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Premium Member
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18,143 Posts
The mod motor has tremendous potential for power production. But, you're right, parts are expensive, and it's a slightly more complicated process. But that little 281 engine puts out an amazing amount of power in stock trim. And red line is around 7200 rpm! Check with guys like shawn hyland for performance parts. There's even a carb manifold available for this motor. And I think it's TWM that's making a stack injection system.

One of the big disadvantages to the 302 in a donor build is age. Those cars are over 10 years old now. They need a lot of work to make a reliable performance car. Not just the engine, but the whole car. It's especially bad in the northeast, where theyn use a lot of salt. Suspension parts just don't last 10 years.

With the MIII, you can use a car that's only 3-4 years old and only has 25-30K miles on it. That makes a donor build a much cheaper and easier proposition. You end up with a relativly easy build, 300 hp, 7200 rpm red line, and pretty good economy to boot. Such a deal. If I was in the planning process now, I'd be planning on a mod motor.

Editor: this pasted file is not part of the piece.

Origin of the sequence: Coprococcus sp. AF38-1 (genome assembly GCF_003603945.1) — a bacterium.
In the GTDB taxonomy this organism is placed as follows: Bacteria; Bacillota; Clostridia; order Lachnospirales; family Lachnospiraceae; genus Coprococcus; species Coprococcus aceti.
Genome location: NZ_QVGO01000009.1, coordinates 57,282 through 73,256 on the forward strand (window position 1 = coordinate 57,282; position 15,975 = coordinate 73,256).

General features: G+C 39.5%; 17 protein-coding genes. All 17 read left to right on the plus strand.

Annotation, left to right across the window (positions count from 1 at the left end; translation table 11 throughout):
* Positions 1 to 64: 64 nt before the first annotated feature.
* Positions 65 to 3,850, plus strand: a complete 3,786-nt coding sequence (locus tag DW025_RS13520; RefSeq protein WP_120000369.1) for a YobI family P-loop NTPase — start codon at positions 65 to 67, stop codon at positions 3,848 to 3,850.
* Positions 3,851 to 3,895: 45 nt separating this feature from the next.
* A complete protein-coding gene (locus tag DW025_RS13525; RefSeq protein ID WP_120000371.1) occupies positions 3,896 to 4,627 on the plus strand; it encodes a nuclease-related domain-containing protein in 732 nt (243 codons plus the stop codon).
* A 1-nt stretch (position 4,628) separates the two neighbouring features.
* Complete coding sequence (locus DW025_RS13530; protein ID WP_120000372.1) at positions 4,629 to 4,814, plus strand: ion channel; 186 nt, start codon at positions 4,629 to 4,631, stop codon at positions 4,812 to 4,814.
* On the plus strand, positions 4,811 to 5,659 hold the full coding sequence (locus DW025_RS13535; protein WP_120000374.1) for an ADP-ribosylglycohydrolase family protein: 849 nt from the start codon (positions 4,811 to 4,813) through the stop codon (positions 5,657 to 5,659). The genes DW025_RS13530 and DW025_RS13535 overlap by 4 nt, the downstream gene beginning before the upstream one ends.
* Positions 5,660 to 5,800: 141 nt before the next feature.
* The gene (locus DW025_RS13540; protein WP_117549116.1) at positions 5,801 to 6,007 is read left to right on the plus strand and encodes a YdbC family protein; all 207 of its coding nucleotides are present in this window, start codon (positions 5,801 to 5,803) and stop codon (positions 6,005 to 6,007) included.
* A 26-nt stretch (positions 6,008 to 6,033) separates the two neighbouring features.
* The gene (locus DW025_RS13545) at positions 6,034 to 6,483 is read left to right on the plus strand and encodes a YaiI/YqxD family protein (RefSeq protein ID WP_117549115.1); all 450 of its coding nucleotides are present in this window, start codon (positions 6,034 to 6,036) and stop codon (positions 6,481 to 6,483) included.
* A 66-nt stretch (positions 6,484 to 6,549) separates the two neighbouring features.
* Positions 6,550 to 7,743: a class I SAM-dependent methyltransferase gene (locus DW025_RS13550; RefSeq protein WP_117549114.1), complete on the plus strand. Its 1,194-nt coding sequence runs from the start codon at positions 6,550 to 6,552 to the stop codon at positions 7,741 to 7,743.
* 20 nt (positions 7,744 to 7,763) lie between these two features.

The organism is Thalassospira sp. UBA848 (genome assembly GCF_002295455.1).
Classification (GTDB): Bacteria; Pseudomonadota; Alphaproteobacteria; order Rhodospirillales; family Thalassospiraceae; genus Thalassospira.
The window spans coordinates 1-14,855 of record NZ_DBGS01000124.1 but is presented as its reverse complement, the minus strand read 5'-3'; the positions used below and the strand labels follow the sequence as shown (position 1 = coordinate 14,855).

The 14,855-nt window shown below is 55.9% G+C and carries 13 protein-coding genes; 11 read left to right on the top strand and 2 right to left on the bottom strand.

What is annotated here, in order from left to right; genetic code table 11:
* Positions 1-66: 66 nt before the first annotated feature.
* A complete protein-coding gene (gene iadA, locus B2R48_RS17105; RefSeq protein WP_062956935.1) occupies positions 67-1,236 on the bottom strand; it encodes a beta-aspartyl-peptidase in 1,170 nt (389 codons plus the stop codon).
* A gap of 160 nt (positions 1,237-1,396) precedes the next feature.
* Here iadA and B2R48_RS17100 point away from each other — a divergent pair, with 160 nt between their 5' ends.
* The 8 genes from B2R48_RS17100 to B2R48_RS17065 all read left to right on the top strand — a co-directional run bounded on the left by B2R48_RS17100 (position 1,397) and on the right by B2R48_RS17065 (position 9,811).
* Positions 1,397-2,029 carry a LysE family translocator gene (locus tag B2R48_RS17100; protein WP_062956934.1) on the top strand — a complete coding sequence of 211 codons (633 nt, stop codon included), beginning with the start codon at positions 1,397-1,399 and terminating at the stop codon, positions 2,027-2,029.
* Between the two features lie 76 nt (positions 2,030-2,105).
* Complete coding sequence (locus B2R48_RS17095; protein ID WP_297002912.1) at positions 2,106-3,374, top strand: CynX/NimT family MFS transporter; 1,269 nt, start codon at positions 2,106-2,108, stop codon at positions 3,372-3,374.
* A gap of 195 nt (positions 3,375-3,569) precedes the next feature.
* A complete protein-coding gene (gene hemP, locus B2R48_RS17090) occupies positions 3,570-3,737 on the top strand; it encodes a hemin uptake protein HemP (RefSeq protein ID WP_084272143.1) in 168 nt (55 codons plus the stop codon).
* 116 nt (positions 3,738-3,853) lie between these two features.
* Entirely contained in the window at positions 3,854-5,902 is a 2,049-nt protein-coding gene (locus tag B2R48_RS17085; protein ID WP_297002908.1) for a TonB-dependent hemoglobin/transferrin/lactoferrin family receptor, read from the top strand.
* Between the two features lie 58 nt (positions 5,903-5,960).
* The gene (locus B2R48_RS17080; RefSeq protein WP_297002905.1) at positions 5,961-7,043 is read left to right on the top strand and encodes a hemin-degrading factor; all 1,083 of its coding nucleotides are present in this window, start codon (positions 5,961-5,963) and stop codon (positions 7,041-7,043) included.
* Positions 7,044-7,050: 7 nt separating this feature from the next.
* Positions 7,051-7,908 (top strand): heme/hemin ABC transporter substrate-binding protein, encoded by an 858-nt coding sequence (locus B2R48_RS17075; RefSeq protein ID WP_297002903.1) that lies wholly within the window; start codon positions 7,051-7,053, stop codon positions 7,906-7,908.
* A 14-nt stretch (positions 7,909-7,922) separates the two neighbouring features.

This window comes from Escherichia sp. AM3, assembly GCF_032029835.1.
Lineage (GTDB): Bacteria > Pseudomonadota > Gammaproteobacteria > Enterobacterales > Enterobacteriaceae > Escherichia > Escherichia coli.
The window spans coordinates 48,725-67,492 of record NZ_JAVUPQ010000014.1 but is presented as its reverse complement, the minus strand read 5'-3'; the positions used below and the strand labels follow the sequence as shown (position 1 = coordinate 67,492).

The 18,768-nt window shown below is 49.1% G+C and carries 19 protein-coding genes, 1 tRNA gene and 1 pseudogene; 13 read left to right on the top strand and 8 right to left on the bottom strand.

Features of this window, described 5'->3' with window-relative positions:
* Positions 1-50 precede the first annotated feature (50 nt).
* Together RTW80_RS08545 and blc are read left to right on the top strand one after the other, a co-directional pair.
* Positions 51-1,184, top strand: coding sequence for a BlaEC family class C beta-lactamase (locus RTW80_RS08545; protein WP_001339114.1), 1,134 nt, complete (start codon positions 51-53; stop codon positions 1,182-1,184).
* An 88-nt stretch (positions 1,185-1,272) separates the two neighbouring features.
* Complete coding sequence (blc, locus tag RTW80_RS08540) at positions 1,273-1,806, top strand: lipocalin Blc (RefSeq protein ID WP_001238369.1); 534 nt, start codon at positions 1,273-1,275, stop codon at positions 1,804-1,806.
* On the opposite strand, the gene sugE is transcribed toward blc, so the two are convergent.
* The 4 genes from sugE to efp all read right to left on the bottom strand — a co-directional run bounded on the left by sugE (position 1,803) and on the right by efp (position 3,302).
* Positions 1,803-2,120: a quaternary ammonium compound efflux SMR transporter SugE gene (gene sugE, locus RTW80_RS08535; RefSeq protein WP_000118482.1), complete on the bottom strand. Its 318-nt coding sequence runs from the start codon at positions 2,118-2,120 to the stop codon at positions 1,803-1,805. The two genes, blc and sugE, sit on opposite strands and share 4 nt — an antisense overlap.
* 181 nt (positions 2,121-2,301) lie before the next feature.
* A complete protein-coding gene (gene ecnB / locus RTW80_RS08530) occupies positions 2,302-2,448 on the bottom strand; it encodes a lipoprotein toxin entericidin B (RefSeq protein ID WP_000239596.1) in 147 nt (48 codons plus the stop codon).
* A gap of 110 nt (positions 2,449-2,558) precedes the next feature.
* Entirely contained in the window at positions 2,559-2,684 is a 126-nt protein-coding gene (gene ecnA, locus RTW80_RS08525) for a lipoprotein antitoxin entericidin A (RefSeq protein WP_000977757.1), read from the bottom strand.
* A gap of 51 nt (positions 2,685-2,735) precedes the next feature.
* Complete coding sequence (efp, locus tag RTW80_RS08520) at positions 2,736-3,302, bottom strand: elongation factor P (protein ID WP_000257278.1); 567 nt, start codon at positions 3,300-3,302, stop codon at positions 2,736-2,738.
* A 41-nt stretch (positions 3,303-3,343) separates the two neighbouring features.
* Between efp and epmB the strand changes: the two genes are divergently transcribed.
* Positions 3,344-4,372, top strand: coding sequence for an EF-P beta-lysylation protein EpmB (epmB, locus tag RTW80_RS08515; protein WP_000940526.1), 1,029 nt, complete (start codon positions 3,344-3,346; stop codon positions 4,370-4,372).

[ March 12, 2004, 11:25 PM: Message edited by: boB ]
 

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Premium Member
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1,648 Posts
John,

Here is a different take on this issue. I think the 289/302 engine is better for someone who is going to use it for road racing or autocrossing because the weight is in a better place (centrally located and low)if you will vs having the weight up higher and out board as in those huge heads on the mod motor. Panoz tried the mod motor in some of their cars and the handling went to hell. Same weight engines.

If it was for drag racing or just a nice cruiser then the mod is cool!

Just one man's opinion.
 

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creamsicle
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108 Posts
hey john; you are doing another snake? i to would like to do another and the mark 3 is the one, only if you could find a destroyed mustang cobra with the huffer wow would that not be the cats meow, i just read in my 5.0 mag a young fella got a stock cobra stang in the high tens with just a few pulley changes and a new chip and a bigger throttle body ohhhh my goodness could you imagine what that would do in an ffr. hang on ha ha rick